I remember my first “serious” relationship as a teenager, thinking that I knew what love was and all of that good stuff. I was able to go to my mom and talk with her about what I was experiencing in my relationship, emotionally and physically. Now that I am older, I cannot imagine how scary it must have been for her youngest daughter to come to her and ask the questions that I did! With that said, I hope this blog can help parents and kids feel more equipped when having the long awaited “talk.”

Is there a right time?

From the first moment you meet your child, you are witnessing first-hand the developmental stages they are traveling through. The conversations about sex are going to develop alongside the age of your child. In early development, using terminology that accurately describes their body parts is really important!

Starting the conversation of boundaries with their bodies part is also a really good idea, because curiosity is on the loose at this time! As a parent you might feel like the early years are a bit easier in terms of having conversations about sex and their bodies, although the adolescent years are vastly approaching. By normalizing conversations about their bodies and sex in their earlier years, “the talk” might seem a bit less daunting.

If you do have an adolescent, you know that one of their least favorite things is when they feel like they are being lectured. Rather than lecturing, have a dialectical conversation with your adolescent. Allow them to ask questions, have a conversation about consent, what safe sex looks like, and provide resources to guide them on this journey.

How do you have the conversations?

You might feel like you have to have a sit-down family meeting to have “the talk.” Rather than turning the conversation about sex and relationships into a formal, strict gathering, allow you and your adolescent to take time. For example, like I stated above I was able to go to my mom and ask her about having sex for the first time. I remember it like it was yesterday! We sat on my bed and she listened to the questions I had. Like was it going to hurt? How do I have safe sex?

This is not to say that all parent child relationships are like mine was (and that’s okay), the point is to normalize the conversation rather than applying so much pressure to it. Check in with your kids, let them know that it is okay to talk sex and relationships with you.

How can you prepare yourself for the questions?

First, give yourself a pat on the back because your child is coming to you with questions! Some of the questions your child or teen asks you may include the following: When can I have sex? Can I get birth control? Will I get pregnant if I have sex? What is masturbation? It is totally understandable that these questions may seem quite daunting! With that said, if you are uncomfortable chances are your child is too and that’s okay.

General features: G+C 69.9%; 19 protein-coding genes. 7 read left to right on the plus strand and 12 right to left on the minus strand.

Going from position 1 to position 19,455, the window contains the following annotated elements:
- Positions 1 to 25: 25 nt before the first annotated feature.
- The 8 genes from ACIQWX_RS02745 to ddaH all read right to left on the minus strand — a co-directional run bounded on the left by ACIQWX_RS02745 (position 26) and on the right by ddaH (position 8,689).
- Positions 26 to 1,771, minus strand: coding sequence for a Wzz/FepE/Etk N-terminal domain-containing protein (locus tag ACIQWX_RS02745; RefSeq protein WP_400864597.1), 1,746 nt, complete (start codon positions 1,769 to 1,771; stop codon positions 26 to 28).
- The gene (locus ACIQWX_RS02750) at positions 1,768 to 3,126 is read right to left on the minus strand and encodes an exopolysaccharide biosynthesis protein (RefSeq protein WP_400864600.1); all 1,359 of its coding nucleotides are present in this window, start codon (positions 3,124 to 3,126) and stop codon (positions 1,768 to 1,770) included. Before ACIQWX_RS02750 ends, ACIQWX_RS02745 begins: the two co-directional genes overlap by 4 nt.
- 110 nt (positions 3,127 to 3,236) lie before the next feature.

Allowing them the space to ask you these questions is the first step. Try to avoid being judgmental or making assumptions about why they are asking you. Be honest with them! Chances are that if they are not asking you, they are going to get the information from elsewhere. Being honest and sincere in your answer will only help build trust in your relationship.

The truth is, it’s complicated.

Not all these conversations are going to look or feel the same for everyone. You and your child might feel awkward having these conversations, or you may feel totally comfortable. As a parent, try thinking of how you felt as a teenager embarking on sex and relationships. As complicated as the conversations may be, they are really important to have. You want your child to be fully equipped for the journey that they are on, which may seem nearly impossible as a parent.

Continue the Conversation

Being honest about consent, sexual health and what a healthy relationship looks like is a great start for helping them. There may be times that you do not know the answer to the questions that they ask, and that is okay. There are so many resources that we can provide for you and that are at your fingertips.

This conversation with your children will be one that evolves based on how old they are and what they understand. If you start having conversations early, you will continue to have more developed conversations as your child gets older. This continued conversation will allow you to share what is appropriate for their age, but also continue to leave the door open for more conversations as they get older.